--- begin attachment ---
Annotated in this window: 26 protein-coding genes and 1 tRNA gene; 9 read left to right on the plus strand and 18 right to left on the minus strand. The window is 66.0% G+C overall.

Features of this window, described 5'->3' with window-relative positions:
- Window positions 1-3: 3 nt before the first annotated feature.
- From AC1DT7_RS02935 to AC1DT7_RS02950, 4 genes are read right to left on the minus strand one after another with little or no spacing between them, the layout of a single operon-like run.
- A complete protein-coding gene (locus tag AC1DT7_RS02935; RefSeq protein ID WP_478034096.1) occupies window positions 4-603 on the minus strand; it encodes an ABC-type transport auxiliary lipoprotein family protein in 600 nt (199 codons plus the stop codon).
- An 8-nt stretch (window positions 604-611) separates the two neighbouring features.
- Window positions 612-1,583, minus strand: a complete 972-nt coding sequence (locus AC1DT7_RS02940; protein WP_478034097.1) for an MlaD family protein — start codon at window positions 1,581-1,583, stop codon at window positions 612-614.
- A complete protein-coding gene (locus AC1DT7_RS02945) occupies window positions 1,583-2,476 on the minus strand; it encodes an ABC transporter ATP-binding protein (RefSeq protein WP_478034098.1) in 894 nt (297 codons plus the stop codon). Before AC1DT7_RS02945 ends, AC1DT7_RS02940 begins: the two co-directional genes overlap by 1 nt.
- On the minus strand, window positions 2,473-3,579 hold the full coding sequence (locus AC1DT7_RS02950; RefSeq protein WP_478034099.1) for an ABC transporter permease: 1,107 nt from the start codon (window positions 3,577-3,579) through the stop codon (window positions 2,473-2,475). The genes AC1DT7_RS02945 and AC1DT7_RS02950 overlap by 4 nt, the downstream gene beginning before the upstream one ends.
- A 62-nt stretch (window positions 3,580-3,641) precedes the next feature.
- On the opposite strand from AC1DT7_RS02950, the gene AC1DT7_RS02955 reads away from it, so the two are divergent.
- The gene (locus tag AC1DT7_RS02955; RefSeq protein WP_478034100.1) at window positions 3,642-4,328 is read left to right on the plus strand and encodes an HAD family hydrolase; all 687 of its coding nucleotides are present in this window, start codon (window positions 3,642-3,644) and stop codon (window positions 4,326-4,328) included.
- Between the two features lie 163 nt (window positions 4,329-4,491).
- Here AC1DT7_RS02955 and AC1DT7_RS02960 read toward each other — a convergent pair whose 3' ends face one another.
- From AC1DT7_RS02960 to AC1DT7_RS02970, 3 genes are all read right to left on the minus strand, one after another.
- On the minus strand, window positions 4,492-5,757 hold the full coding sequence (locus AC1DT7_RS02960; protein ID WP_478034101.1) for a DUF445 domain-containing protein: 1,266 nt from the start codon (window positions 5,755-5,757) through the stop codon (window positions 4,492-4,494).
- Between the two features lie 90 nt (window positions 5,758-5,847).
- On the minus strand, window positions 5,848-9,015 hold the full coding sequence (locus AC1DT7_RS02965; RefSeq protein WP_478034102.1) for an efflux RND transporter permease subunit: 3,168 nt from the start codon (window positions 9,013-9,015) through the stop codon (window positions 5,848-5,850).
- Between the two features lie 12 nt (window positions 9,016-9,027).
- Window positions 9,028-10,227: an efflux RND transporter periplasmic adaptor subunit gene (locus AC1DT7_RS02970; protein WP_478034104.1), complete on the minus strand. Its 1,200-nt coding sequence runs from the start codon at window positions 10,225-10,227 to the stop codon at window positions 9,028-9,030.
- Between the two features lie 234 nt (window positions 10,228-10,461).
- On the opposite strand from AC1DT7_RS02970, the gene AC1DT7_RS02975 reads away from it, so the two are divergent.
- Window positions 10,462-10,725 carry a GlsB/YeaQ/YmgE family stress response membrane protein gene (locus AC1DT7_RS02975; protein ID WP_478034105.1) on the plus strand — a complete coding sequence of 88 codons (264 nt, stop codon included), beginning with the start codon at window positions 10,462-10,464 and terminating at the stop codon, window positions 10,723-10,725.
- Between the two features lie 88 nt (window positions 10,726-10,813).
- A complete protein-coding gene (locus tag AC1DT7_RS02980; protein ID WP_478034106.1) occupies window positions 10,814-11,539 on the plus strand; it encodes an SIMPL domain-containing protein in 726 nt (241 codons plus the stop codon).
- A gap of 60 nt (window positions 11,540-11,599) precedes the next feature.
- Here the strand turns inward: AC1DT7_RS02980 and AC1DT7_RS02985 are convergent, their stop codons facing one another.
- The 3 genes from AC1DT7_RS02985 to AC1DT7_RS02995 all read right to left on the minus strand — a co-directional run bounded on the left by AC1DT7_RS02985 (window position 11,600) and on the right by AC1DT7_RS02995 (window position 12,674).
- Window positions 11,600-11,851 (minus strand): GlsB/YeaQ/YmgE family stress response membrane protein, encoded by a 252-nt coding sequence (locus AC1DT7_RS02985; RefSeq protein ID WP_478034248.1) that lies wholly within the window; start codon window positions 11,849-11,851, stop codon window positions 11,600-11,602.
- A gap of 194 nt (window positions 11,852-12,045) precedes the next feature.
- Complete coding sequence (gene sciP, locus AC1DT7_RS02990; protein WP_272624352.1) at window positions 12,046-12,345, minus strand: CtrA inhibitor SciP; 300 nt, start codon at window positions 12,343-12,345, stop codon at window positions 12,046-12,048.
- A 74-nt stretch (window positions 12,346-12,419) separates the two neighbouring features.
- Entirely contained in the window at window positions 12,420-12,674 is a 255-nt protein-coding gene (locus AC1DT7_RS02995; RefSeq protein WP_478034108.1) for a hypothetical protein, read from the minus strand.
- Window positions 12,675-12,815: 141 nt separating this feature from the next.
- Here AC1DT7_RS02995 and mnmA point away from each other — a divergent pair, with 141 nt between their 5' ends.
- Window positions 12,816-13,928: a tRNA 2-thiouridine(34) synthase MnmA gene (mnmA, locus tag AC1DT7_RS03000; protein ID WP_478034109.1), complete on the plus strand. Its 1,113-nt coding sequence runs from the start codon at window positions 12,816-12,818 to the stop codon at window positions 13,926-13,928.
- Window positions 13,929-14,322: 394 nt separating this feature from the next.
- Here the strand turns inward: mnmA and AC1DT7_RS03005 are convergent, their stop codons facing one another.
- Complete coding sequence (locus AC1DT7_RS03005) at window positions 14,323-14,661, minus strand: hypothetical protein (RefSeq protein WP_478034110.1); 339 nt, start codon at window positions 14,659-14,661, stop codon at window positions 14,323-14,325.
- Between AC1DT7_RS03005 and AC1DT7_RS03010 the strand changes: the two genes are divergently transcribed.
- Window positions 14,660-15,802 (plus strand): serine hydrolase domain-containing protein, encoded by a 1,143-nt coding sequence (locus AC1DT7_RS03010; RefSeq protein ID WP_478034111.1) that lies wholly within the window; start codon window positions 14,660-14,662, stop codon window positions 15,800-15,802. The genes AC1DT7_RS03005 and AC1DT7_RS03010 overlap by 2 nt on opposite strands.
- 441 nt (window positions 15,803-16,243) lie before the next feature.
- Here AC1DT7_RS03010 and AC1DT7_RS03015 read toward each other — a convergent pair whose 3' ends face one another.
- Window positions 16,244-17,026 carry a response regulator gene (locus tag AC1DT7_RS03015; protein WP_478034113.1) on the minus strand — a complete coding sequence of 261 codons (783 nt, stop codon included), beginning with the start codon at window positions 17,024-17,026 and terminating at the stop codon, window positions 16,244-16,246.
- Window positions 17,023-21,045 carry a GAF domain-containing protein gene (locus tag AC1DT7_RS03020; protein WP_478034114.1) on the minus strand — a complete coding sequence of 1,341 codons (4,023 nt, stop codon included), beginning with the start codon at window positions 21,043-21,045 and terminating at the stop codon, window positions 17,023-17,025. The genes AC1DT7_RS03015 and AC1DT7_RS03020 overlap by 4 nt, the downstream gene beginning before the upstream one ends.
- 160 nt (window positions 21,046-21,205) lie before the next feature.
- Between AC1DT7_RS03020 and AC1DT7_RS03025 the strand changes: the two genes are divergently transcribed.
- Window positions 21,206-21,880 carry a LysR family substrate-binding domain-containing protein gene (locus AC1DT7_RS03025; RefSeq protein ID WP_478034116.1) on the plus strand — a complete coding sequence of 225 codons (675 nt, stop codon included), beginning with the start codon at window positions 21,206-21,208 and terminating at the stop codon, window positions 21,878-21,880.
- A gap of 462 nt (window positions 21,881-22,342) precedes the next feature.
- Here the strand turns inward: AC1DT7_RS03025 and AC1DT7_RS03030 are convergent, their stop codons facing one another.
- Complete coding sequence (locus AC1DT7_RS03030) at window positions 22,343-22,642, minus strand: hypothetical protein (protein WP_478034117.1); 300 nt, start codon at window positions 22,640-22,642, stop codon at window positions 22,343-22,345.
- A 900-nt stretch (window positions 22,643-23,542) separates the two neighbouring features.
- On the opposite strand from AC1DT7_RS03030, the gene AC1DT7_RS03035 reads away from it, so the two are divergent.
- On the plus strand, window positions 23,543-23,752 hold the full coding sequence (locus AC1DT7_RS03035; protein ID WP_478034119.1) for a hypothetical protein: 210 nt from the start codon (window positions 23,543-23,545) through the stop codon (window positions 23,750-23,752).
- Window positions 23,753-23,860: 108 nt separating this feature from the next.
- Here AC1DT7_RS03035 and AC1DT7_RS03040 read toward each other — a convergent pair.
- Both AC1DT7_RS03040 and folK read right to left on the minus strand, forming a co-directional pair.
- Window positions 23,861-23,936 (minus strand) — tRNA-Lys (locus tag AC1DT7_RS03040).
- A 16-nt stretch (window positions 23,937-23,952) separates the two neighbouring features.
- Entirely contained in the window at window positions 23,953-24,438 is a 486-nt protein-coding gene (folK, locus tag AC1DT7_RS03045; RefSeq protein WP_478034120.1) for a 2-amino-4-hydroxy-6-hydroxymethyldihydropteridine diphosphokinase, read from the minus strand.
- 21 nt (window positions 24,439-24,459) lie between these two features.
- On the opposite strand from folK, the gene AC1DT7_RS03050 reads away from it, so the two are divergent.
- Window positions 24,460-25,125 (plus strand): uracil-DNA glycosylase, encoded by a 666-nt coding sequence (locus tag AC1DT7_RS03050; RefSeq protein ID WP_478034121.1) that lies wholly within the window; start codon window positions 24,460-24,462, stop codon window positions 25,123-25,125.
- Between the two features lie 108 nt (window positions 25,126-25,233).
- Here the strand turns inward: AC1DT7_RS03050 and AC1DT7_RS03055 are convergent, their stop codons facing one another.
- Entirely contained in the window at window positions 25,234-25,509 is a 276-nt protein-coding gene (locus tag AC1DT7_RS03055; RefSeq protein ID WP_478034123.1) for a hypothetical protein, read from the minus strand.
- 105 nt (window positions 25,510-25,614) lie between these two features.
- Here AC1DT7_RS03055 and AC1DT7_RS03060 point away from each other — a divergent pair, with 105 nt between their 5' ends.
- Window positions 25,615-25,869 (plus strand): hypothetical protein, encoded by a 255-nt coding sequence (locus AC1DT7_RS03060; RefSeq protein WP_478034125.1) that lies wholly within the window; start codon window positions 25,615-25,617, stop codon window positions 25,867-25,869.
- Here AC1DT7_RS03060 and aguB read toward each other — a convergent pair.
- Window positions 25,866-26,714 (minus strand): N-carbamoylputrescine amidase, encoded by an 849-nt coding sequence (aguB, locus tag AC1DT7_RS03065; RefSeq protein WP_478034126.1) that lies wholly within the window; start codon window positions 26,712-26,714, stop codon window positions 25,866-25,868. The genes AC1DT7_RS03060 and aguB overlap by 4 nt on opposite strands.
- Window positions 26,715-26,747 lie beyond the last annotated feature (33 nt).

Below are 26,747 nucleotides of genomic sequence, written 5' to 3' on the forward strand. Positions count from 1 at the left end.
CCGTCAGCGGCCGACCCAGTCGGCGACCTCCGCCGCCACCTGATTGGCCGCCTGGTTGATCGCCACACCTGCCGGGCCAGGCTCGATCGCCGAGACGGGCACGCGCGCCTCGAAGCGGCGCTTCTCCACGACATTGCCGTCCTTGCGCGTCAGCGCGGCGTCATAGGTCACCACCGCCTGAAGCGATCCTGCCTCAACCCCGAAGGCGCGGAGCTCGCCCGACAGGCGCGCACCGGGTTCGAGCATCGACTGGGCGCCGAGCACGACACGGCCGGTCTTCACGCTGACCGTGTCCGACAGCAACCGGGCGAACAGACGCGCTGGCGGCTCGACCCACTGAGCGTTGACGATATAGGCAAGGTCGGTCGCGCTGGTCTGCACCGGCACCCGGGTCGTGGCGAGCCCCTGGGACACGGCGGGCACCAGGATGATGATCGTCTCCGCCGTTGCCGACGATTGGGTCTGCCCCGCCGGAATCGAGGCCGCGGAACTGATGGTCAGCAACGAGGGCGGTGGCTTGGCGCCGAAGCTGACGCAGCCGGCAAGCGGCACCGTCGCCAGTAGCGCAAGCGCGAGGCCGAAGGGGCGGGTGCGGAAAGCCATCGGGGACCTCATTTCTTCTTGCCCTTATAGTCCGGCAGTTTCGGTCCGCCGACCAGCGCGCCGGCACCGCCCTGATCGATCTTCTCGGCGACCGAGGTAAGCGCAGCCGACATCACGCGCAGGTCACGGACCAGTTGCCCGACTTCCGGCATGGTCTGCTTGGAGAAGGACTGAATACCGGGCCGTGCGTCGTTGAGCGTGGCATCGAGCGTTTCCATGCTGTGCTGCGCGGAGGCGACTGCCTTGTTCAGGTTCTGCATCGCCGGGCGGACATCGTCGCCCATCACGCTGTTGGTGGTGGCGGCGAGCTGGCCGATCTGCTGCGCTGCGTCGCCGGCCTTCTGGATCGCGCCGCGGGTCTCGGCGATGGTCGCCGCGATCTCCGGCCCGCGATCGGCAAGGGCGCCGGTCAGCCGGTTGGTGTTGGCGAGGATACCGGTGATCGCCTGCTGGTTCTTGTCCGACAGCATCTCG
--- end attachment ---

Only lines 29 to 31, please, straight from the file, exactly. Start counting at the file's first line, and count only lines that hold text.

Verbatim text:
- Window positions 11,600-11,851 (minus strand): GlsB/YeaQ/YmgE family stress response membrane protein, encoded by a 252-nt coding sequence (locus AC1DT7_RS02985; RefSeq protein ID WP_478034248.1) that lies wholly within the window; start codon window positions 11,849-11,851, stop codon window positions 11,600-11,602.
- A gap of 194 nt (window positions 11,852-12,045) precedes the next feature.
- Complete coding sequence (gene sciP, locus AC1DT7_RS02990; protein WP_272624352.1) at window positions 12,046-12,345, minus strand: CtrA inhibitor SciP; 300 nt, start codon at window positions 12,343-12,345, stop codon at window positions 12,046-12,048.